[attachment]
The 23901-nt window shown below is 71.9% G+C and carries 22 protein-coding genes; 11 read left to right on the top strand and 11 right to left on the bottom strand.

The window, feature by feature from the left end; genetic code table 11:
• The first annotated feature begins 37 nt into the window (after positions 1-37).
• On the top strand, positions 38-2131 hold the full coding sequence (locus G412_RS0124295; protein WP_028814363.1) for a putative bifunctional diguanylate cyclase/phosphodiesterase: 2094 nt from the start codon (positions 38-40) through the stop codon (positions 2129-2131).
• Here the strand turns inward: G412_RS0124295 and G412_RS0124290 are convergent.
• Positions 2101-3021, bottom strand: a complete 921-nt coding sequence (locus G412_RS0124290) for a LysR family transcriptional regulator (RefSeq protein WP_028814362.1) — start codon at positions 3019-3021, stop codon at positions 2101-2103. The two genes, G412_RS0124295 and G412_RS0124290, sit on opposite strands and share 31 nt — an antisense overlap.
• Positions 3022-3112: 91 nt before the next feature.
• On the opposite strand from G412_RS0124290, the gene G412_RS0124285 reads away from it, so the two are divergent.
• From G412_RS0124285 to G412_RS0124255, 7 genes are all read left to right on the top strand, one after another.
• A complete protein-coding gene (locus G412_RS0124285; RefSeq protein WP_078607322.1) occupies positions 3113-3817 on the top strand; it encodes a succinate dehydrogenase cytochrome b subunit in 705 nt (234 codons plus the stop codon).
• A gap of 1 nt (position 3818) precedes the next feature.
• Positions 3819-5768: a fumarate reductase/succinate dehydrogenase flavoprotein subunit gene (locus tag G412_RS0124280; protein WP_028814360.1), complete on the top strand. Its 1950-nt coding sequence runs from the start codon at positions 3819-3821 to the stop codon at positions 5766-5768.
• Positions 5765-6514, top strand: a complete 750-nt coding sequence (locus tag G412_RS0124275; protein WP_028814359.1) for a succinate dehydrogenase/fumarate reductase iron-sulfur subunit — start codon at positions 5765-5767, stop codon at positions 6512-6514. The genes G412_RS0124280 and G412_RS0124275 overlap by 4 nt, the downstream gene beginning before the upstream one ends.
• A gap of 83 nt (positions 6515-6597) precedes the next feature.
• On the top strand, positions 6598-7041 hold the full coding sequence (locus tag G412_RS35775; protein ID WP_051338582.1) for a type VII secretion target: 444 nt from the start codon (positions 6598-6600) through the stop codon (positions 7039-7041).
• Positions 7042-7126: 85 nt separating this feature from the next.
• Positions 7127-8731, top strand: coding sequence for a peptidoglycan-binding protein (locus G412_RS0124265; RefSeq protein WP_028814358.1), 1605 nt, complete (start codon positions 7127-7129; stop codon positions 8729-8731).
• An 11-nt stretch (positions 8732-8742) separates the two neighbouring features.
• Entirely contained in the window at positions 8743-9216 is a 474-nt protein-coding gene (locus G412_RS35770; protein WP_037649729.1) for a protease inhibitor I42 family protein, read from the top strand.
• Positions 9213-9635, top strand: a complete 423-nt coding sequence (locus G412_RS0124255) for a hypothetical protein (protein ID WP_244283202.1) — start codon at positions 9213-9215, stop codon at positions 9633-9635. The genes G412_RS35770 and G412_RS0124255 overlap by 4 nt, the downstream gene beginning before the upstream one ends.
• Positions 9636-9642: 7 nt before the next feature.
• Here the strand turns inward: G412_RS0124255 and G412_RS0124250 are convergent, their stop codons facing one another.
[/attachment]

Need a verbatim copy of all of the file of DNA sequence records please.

The 23901-nt window shown below is 71.9% G+C and carries 22 protein-coding genes; 11 read left to right on the top strand and 11 right to left on the bottom strand.

The window, feature by feature from the left end; genetic code table 11:
• The first annotated feature begins 37 nt into the window (after positions 1-37).
• On the top strand, positions 38-2131 hold the full coding sequence (locus G412_RS0124295; protein WP_028814363.1) for a putative bifunctional diguanylate cyclase/phosphodiesterase: 2094 nt from the start codon (positions 38-40) through the stop codon (positions 2129-2131).
• Here the strand turns inward: G412_RS0124295 and G412_RS0124290 are convergent.
• Positions 2101-3021, bottom strand: a complete 921-nt coding sequence (locus G412_RS0124290) for a LysR family transcriptional regulator (RefSeq protein WP_028814362.1) — start codon at positions 3019-3021, stop codon at positions 2101-2103. The two genes, G412_RS0124295 and G412_RS0124290, sit on opposite strands and share 31 nt — an antisense overlap.
• Positions 3022-3112: 91 nt before the next feature.
• On the opposite strand from G412_RS0124290, the gene G412_RS0124285 reads away from it, so the two are divergent.
• From G412_RS0124285 to G412_RS0124255, 7 genes are all read left to right on the top strand, one after another.
• A complete protein-coding gene (locus G412_RS0124285; RefSeq protein WP_078607322.1) occupies positions 3113-3817 on the top strand; it encodes a succinate dehydrogenase cytochrome b subunit in 705 nt (234 codons plus the stop codon).
• A gap of 1 nt (position 3818) precedes the next feature.
• Positions 3819-5768: a fumarate reductase/succinate dehydrogenase flavoprotein subunit gene (locus tag G412_RS0124280; protein WP_028814360.1), complete on the top strand. Its 1950-nt coding sequence runs from the start codon at positions 3819-3821 to the stop codon at positions 5766-5768.
• Positions 5765-6514, top strand: a complete 750-nt coding sequence (locus tag G412_RS0124275; protein WP_028814359.1) for a succinate dehydrogenase/fumarate reductase iron-sulfur subunit — start codon at positions 5765-5767, stop codon at positions 6512-6514. The genes G412_RS0124280 and G412_RS0124275 overlap by 4 nt, the downstream gene beginning before the upstream one ends.
• A gap of 83 nt (positions 6515-6597) precedes the next feature.
• On the top strand, positions 6598-7041 hold the full coding sequence (locus tag G412_RS35775; protein ID WP_051338582.1) for a type VII secretion target: 444 nt from the start codon (positions 6598-6600) through the stop codon (positions 7039-7041).
• Positions 7042-7126: 85 nt separating this feature from the next.
• Positions 7127-8731, top strand: coding sequence for a peptidoglycan-binding protein (locus G412_RS0124265; RefSeq protein WP_028814358.1), 1605 nt, complete (start codon positions 7127-7129; stop codon positions 8729-8731).
• An 11-nt stretch (positions 8732-8742) separates the two neighbouring features.
• Entirely contained in the window at positions 8743-9216 is a 474-nt protein-coding gene (locus G412_RS35770; protein WP_037649729.1) for a protease inhibitor I42 family protein, read from the top strand.
• Positions 9213-9635, top strand: a complete 423-nt coding sequence (locus G412_RS0124255) for a hypothetical protein (protein ID WP_244283202.1) — start codon at positions 9213-9215, stop codon at positions 9633-9635. The genes G412_RS35770 and G412_RS0124255 overlap by 4 nt, the downstream gene beginning before the upstream one ends.
• Positions 9636-9642: 7 nt before the next feature.
• Here the strand turns inward: G412_RS0124255 and G412_RS0124250 are convergent, their stop codons facing one another.